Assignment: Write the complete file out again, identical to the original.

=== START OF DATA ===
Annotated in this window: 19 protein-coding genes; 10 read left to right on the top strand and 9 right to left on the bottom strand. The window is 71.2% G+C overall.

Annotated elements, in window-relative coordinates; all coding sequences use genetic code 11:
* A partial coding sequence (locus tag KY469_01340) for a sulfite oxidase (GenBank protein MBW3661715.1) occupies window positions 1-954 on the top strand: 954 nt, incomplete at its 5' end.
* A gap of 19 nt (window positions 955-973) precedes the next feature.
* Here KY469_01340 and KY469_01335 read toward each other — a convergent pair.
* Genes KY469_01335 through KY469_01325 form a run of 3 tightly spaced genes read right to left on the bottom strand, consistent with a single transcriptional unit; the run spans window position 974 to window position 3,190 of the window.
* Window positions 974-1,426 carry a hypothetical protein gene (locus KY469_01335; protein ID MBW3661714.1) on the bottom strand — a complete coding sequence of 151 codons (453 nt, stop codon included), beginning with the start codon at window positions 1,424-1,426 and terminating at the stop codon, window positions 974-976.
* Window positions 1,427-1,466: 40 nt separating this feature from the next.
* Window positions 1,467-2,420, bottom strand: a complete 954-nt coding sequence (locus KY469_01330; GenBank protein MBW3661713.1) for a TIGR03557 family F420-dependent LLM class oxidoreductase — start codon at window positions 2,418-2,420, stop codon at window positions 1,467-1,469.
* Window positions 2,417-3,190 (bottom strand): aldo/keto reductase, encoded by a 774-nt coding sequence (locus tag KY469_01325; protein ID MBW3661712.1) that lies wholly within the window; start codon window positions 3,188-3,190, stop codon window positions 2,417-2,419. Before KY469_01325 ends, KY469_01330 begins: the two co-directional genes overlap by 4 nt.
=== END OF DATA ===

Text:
Annotated in this window: 19 protein-coding genes; 10 read left to right on the top strand and 9 right to left on the bottom strand. The window is 71.2% G+C overall.

Annotated elements, in window-relative coordinates; all coding sequences use genetic code 11:
* A partial coding sequence (locus tag KY469_01340) for a sulfite oxidase (GenBank protein MBW3661715.1) occupies window positions 1-954 on the top strand: 954 nt, incomplete at its 5' end.
* A gap of 19 nt (window positions 955-973) precedes the next feature.
* Here KY469_01340 and KY469_01335 read toward each other — a convergent pair.
* Genes KY469_01335 through KY469_01325 form a run of 3 tightly spaced genes read right to left on the bottom strand, consistent with a single transcriptional unit; the run spans window position 974 to window position 3,190 of the window.
* Window positions 974-1,426 carry a hypothetical protein gene (locus KY469_01335; protein ID MBW3661714.1) on the bottom strand — a complete coding sequence of 151 codons (453 nt, stop codon included), beginning with the start codon at window positions 1,424-1,426 and terminating at the stop codon, window positions 974-976.
* Window positions 1,427-1,466: 40 nt separating this feature from the next.
* Window positions 1,467-2,420, bottom strand: a complete 954-nt coding sequence (locus KY469_01330; GenBank protein MBW3661713.1) for a TIGR03557 family F420-dependent LLM class oxidoreductase — start codon at window positions 2,418-2,420, stop codon at window positions 1,467-1,469.
* Window positions 2,417-3,190 (bottom strand): aldo/keto reductase, encoded by a 774-nt coding sequence (locus tag KY469_01325; protein ID MBW3661712.1) that lies wholly within the window; start codon window positions 3,188-3,190, stop codon window positions 2,417-2,419. Before KY469_01325 ends, KY469_01330 begins: the two co-directional genes overlap by 4 nt.